Kenya Copyright Board distributes Sh80m royalties as artists lament

Secular artiste Khaligraph Jones performs during East Africa's Got Talent premiere at Coca-Cola Plaza Auditorium on August 4, 2019, in Nairobi. [Edward Kiplimo/Standard]

Kenyan artists have hit at the copyright board over the meagre payout of royalties received.

The artists among them King Kaka, Khalihraph Jones, Timmy T dat and Vivianne took to social media to criticise the Kenya Copyright Board (Kecobo) and Music Copyright Society of Kenya (MCSK) for payment of peanuts against their hard work.

In his Instagram handle, King Kaka showed a screenshot where he received Sh2,500 from MCSK with an additional Sh30 as withdrawn Mpesa charges.

"Kwanza kabisa I thought it was just Khaligraph Jones anazusha then I got my fair share. Watu kama Sauti Sol watatumia hii doh aje (First I thought it was just Khalihraph Jones complaining until I got the rude shock. What will Sauti Sol do with this money)?" posed King Kaka alluding to the fact that Sauti Sol is a four-man band yet they got the same amount of cash.

Apparently, in its payout, MCSK paid every artist Sh2530, a flat rate despite how famous or the intensity of the airplay of their music which angered a majority.

Kecobo in a statement said the monies paid out are royalties between April and June.

This amounts to Sh118 million collected jointly by three Collective Management Organisation (CMO) licensed by Kecobo among them MCSK.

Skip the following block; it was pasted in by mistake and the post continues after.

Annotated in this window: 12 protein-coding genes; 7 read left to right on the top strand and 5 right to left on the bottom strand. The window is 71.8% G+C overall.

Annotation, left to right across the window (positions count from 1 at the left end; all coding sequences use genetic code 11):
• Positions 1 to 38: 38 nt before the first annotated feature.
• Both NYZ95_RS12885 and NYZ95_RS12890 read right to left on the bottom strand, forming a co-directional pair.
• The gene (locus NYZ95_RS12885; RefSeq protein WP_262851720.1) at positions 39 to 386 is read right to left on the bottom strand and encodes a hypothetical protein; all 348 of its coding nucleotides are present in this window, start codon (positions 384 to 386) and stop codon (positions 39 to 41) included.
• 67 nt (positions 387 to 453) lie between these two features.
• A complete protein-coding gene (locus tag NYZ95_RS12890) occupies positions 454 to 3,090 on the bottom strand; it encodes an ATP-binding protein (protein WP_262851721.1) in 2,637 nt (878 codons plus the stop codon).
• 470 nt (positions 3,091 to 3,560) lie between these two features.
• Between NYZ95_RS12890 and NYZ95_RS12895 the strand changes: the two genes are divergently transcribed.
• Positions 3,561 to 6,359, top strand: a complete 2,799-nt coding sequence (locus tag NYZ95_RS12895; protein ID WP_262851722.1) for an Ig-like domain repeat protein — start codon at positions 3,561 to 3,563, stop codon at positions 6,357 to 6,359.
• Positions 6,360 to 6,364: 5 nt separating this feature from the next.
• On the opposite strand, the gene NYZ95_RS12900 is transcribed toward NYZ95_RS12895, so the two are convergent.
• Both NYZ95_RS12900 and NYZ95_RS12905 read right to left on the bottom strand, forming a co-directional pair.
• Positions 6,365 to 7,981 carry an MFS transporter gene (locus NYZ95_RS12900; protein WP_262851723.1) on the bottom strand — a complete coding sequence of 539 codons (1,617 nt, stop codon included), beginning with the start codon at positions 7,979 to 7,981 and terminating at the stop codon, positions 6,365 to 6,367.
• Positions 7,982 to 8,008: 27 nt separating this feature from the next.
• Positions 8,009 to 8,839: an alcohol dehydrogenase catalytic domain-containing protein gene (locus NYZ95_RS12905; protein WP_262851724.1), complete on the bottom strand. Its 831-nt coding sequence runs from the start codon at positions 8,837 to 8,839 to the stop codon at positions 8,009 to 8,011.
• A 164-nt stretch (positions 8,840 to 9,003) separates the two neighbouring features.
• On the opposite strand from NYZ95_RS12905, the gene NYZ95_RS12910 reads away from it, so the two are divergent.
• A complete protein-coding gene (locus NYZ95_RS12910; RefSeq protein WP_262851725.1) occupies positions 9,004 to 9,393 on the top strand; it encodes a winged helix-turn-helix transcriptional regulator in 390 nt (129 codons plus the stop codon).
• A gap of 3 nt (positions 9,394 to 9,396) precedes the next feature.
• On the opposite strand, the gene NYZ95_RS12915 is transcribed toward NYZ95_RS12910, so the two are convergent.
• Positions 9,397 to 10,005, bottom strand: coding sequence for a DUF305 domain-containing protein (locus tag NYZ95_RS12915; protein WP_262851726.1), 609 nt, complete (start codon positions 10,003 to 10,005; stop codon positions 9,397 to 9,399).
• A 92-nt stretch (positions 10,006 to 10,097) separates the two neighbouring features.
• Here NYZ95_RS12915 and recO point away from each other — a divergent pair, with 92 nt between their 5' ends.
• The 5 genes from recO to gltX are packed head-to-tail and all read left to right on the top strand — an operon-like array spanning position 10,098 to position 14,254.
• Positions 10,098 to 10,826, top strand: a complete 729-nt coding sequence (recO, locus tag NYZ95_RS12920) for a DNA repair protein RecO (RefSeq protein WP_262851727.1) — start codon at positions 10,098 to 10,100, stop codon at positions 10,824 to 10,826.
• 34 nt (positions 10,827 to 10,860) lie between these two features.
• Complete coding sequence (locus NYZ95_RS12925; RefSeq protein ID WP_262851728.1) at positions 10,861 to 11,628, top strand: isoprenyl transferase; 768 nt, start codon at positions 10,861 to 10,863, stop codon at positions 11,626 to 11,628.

The other two are Perfomance Rights Society of Kenya (Prisk) and Kenya Association of Music Producers (Kamp).

Kecobo regulations demand that a CMO has to disburse at least 70 per cent of the royalties collected.

Of the Sh118 million, only Sh80 million which is 68 per cent was disbursed to the artists who are members of the CMOs.

"This represents a shortfall of two per cent from the 70 per cent level set by Kecobo Board of directors as precondition for licensing for three societies," said Kecobo Executive Director Edward Segei.

Segei said amounts collected in the first quarter of this year are being reconciled before disbursement as the three CMOs collected separately.

An angry Timmy T Dat, who also received the same amount of Sh2,530 vowed that no vendor should ever be arrested by MCSK officials for playing his music without a license.

He said there is no need for MCSK to insist on licenses yet the monies do not reach the intended artists.

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MCSKKenya Copyright BoardMusic Copyright Society of Kenya